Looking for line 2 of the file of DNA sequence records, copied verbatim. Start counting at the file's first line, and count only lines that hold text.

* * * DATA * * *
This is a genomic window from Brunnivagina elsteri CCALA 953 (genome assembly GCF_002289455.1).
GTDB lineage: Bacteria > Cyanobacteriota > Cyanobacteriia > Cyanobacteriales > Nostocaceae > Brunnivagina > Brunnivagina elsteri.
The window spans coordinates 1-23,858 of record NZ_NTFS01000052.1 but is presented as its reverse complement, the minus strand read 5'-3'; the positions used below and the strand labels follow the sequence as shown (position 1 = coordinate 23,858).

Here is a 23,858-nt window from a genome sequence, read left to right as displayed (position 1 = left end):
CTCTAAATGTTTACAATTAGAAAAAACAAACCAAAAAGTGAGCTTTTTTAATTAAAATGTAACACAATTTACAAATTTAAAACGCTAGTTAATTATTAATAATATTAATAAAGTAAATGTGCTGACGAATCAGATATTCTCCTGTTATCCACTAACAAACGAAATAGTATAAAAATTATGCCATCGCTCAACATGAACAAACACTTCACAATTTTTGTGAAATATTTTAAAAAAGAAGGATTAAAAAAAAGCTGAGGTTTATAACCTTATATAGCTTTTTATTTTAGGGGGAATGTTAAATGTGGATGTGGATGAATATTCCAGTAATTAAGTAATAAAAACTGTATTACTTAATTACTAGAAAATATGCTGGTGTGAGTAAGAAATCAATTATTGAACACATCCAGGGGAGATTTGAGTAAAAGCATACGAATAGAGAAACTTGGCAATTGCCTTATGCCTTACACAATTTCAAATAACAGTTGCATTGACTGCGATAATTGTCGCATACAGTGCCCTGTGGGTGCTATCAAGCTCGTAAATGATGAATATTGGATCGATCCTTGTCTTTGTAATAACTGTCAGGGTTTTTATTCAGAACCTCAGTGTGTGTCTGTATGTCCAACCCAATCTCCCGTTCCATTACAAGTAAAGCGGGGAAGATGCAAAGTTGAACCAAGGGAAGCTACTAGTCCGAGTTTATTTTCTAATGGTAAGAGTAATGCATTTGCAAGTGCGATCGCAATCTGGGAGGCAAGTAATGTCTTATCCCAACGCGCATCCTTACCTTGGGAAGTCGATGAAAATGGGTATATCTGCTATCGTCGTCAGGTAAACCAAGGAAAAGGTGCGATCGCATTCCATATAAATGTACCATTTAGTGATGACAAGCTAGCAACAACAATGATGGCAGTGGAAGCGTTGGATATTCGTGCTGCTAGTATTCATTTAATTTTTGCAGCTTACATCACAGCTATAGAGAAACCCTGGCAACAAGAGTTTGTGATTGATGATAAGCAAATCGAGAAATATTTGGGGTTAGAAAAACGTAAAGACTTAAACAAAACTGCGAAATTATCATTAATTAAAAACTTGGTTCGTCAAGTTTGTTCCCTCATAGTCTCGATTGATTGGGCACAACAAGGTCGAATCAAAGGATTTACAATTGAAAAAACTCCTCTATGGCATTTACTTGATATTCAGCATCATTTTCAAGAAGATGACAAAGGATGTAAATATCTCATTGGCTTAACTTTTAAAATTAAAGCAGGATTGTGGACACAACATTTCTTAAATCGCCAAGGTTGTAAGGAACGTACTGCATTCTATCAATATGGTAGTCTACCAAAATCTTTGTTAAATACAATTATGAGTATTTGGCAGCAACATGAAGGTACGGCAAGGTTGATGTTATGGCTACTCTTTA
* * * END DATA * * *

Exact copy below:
GTDB lineage: Bacteria > Cyanobacteriota > Cyanobacteriia > Cyanobacteriales > Nostocaceae > Brunnivagina > Brunnivagina elsteri.